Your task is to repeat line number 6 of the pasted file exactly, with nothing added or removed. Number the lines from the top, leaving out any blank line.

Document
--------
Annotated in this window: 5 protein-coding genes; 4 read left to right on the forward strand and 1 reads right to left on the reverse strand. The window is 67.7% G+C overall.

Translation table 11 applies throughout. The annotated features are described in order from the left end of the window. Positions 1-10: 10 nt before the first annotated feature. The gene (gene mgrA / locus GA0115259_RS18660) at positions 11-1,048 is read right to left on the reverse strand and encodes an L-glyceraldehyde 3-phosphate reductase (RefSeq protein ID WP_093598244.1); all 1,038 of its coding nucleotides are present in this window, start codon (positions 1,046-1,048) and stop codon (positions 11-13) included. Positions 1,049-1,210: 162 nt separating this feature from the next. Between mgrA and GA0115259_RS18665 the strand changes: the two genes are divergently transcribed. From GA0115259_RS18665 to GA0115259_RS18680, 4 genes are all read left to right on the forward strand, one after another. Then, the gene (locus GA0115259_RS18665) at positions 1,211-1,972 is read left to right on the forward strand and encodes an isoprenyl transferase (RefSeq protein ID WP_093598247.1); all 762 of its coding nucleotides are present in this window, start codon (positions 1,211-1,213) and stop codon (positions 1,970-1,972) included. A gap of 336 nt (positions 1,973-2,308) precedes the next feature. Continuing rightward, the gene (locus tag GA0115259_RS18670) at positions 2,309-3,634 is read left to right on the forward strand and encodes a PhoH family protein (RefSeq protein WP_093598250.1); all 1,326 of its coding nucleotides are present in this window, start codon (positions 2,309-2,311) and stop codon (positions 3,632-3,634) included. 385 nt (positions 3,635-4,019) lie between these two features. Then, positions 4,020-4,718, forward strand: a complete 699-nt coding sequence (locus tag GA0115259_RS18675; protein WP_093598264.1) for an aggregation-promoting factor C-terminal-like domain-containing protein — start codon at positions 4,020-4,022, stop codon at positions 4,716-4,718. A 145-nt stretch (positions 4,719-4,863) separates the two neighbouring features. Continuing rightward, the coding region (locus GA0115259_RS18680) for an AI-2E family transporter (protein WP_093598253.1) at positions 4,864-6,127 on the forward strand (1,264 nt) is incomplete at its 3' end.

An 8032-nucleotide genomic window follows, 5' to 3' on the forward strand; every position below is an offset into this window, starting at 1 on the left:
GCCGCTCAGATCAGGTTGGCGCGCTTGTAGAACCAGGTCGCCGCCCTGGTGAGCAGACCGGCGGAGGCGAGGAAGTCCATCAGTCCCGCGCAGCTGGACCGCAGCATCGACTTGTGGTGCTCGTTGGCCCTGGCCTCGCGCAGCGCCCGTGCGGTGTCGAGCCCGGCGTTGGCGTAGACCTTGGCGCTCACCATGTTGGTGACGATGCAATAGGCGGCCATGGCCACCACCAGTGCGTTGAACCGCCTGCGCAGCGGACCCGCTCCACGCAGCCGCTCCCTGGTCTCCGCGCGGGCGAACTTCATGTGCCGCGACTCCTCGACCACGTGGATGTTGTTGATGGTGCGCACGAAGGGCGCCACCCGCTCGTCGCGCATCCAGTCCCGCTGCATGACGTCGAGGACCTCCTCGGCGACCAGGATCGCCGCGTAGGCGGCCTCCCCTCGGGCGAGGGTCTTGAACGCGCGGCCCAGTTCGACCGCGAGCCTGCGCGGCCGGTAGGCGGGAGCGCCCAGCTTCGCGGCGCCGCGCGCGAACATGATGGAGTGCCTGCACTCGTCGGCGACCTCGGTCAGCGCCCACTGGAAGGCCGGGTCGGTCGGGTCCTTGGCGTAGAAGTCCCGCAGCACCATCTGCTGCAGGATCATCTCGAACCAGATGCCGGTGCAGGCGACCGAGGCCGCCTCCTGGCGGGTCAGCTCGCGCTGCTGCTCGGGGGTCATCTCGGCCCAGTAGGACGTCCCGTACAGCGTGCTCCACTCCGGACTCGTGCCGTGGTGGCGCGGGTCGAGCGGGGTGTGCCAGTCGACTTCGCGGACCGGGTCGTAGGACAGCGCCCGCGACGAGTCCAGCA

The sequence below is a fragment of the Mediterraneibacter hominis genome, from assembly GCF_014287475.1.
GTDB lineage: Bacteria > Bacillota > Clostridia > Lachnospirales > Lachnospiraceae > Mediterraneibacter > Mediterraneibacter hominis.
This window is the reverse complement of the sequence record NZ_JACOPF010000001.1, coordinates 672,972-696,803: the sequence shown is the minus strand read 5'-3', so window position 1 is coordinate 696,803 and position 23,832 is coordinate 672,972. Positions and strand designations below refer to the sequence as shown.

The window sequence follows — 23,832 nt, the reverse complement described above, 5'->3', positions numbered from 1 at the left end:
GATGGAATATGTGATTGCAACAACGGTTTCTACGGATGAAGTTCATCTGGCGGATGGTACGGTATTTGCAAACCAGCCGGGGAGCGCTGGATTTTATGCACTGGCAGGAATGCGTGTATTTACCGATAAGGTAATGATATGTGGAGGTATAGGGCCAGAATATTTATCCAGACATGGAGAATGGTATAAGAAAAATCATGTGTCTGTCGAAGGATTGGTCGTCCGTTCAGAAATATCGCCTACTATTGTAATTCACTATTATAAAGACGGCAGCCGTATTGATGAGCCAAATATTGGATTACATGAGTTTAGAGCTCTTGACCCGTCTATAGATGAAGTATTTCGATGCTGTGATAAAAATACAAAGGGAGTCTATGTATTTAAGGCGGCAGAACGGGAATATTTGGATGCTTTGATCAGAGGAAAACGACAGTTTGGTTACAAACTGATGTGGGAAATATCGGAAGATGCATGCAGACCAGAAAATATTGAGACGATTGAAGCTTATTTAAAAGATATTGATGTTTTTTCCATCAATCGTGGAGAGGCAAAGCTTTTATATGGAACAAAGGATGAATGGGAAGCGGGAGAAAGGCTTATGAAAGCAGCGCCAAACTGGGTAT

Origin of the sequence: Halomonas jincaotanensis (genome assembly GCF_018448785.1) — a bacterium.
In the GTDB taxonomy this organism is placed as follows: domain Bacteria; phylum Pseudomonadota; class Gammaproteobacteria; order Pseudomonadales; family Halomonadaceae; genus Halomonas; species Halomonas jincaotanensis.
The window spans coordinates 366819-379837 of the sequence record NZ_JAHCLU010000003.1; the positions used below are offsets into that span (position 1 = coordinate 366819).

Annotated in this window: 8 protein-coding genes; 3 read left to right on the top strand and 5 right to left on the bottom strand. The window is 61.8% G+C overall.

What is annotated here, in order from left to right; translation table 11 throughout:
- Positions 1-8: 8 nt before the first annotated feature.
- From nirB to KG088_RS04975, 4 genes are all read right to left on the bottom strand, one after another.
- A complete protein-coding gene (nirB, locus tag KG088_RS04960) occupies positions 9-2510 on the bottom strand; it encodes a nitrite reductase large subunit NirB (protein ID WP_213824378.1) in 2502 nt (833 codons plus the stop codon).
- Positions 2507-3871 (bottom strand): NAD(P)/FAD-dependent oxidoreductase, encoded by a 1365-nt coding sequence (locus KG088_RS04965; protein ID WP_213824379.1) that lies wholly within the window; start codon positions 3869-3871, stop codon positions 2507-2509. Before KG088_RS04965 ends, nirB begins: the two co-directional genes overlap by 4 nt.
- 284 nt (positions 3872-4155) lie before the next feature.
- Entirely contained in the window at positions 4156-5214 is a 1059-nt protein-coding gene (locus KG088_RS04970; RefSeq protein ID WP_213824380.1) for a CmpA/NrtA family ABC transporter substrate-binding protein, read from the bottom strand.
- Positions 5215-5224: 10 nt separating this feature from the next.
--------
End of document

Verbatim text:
GTDB lineage: Bacteria > Bacillota > Clostridia > Lachnospirales > Lachnospiraceae > Mediterraneibacter > Mediterraneibacter hominis.